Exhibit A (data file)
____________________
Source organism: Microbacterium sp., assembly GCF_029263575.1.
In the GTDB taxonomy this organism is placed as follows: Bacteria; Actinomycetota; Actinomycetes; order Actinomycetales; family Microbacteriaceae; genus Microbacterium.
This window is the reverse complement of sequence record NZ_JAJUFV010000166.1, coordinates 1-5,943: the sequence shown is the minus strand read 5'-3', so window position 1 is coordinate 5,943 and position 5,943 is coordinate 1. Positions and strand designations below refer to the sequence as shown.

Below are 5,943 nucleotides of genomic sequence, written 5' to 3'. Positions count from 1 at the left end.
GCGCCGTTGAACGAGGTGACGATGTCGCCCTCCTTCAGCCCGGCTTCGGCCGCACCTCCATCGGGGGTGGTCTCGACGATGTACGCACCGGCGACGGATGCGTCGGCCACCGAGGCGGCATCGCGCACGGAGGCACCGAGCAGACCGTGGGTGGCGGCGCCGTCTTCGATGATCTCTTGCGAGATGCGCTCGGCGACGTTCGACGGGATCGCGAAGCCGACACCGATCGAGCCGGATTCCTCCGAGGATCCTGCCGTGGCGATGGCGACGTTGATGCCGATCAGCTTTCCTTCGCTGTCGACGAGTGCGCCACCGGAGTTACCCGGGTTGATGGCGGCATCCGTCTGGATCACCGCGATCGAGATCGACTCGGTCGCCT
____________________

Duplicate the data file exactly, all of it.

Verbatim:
Source organism: Microbacterium sp., assembly GCF_029263575.1.
In the GTDB taxonomy this organism is placed as follows: Bacteria; Actinomycetota; Actinomycetes; order Actinomycetales; family Microbacteriaceae; genus Microbacterium.
This window is the reverse complement of sequence record NZ_JAJUFV010000166.1, coordinates 1-5,943: the sequence shown is the minus strand read 5'-3', so window position 1 is coordinate 5,943 and position 5,943 is coordinate 1. Positions and strand designations below refer to the sequence as shown.

Below are 5,943 nucleotides of genomic sequence, written 5' to 3'. Positions count from 1 at the left end.
GCGCCGTTGAACGAGGTGACGATGTCGCCCTCCTTCAGCCCGGCTTCGGCCGCACCTCCATCGGGGGTGGTCTCGACGATGTACGCACCGGCGACGGATGCGTCGGCCACCGAGGCGGCATCGCGCACGGAGGCACCGAGCAGACCGTGGGTGGCGGCGCCGTCTTCGATGATCTCTTGCGAGATGCGCTCGGCGACGTTCGACGGGATCGCGAAGCCGACACCGATCGAGCCGGATTCCTCCGAGGATCCTGCCGTGGCGATGGCGACGTTGATGCCGATCAGCTTTCCTTCGCTGTCGACGAGTGCGCCACCGGAGTTACCCGGGTTGATGGCGGCATCCGTCTGGATCACCGCGATCGAGATCGACTCGGTCGCCT